For nearly two years, election officials in Northeast Ohio have known that the state’s failure to keep pace with modernization at the U.S. Post Office could result in absentee ballots getting tossed, even if voters followed the rules perfectly. Beacon Journal interviews last week revealed that officials in at least Summit, Stark and Portage counties were aware in 2014 that a problem loomed as the U.S. Postal Service increasingly used bar codes to process mail and did not print the time and date across the postage stamp. State law continues to require an old-fashioned postmark, and as a result last year, nearly 1,800 absentee ballots were rejected in Summit and Cuyahoga counties alone. Now, with Ohioans only weeks away from voting in a highly charged presidential primary — and their governor among the contenders — the issue remains unresolved and there is no guarantee that ballots dropped in the mailbox will get counted.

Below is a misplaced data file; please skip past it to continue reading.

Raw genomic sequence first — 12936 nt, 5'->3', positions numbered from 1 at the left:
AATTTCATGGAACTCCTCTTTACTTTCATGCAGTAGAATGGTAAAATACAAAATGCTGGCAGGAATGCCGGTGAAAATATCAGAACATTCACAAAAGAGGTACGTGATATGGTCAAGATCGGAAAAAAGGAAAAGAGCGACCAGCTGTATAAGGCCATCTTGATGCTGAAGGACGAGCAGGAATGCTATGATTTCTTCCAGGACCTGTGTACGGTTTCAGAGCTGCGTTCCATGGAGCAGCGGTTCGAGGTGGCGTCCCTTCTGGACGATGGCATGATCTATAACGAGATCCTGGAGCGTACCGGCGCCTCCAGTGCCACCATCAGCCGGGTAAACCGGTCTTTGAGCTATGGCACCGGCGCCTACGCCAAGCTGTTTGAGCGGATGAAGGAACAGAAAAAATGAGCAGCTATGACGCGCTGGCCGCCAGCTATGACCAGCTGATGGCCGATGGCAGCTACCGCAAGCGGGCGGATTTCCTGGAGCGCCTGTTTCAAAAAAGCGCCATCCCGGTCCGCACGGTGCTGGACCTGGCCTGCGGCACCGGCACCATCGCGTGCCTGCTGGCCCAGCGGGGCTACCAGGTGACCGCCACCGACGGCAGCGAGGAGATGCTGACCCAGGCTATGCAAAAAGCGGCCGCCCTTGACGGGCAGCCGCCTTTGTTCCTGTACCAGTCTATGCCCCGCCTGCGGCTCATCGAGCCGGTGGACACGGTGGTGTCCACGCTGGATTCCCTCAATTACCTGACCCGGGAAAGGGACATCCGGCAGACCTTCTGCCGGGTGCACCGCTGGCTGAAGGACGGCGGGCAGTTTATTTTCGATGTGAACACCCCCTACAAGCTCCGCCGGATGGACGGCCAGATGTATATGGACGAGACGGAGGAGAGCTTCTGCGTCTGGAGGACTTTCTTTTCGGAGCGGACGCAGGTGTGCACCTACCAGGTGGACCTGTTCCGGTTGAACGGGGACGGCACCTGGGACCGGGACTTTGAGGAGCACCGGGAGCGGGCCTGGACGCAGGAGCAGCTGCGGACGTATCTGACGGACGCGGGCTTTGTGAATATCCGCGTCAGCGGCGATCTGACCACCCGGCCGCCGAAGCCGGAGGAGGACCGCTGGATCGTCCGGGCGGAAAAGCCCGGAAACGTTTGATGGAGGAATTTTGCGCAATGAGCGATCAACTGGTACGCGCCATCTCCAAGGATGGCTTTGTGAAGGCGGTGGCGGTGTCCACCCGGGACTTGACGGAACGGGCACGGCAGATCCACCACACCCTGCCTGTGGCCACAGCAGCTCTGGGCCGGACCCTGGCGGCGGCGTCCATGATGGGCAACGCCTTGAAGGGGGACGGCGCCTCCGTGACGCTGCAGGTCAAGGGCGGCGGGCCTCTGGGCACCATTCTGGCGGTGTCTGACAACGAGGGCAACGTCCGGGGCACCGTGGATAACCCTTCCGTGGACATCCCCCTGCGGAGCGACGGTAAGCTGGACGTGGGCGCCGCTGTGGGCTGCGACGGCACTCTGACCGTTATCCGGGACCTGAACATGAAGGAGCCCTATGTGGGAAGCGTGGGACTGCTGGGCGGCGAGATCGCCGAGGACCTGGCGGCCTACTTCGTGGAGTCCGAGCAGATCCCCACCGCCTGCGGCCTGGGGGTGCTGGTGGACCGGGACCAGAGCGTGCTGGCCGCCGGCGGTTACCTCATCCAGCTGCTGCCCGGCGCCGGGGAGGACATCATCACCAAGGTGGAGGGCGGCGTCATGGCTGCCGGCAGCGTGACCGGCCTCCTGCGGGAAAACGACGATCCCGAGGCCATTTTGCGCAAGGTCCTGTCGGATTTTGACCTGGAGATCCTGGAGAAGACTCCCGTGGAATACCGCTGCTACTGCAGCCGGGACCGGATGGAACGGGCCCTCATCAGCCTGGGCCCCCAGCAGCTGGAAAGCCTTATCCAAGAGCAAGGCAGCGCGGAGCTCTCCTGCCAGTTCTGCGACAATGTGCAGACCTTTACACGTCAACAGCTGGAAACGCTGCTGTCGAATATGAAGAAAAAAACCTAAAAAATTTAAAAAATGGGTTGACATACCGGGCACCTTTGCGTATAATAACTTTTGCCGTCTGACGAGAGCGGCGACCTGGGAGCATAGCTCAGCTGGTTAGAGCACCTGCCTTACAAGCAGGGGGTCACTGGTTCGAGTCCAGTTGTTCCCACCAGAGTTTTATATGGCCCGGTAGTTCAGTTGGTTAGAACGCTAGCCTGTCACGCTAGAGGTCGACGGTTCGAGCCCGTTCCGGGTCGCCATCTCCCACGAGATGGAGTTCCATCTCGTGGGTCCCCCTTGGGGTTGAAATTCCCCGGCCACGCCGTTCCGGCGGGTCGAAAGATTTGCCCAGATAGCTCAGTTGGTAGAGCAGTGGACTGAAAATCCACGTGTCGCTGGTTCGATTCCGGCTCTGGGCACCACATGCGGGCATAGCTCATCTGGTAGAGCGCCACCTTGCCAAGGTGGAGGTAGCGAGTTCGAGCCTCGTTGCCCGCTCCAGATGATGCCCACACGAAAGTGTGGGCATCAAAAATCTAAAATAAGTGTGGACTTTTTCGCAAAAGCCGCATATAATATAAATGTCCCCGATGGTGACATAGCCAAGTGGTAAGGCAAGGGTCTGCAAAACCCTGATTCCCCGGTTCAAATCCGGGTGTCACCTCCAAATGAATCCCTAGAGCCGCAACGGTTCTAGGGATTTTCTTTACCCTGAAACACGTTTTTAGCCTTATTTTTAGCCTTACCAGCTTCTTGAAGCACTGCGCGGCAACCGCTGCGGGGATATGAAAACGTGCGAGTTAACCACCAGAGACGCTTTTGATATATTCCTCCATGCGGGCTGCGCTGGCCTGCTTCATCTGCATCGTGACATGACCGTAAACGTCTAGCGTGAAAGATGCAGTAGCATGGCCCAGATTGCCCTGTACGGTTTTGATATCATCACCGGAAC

Summit County elections officials have documented missing postmarks for six straight years. But the state had done little to determine the scope of the problem until December when it conducted a survey and found the problem in 65 of Ohio’s 88 counties.
In Cuyahoga County last week, officials disclosed that they were able for the first time to read the barcode postmark on discarded ballots from last November; 250 probably should have been counted. There were 900 discarded in all because of no postmark. That’s for just one county, in an off-year election.
The Summit County Board of Elections did not count 861 ballots for lack of a legal postmark — many with barcodes — so it does not know how many may have been inappropriately disqualified. Disproportionate numbers were tossed bearing addresses in Clinton, Twinsburg, Boston Heights, Peninsula, Northfield and Hudson.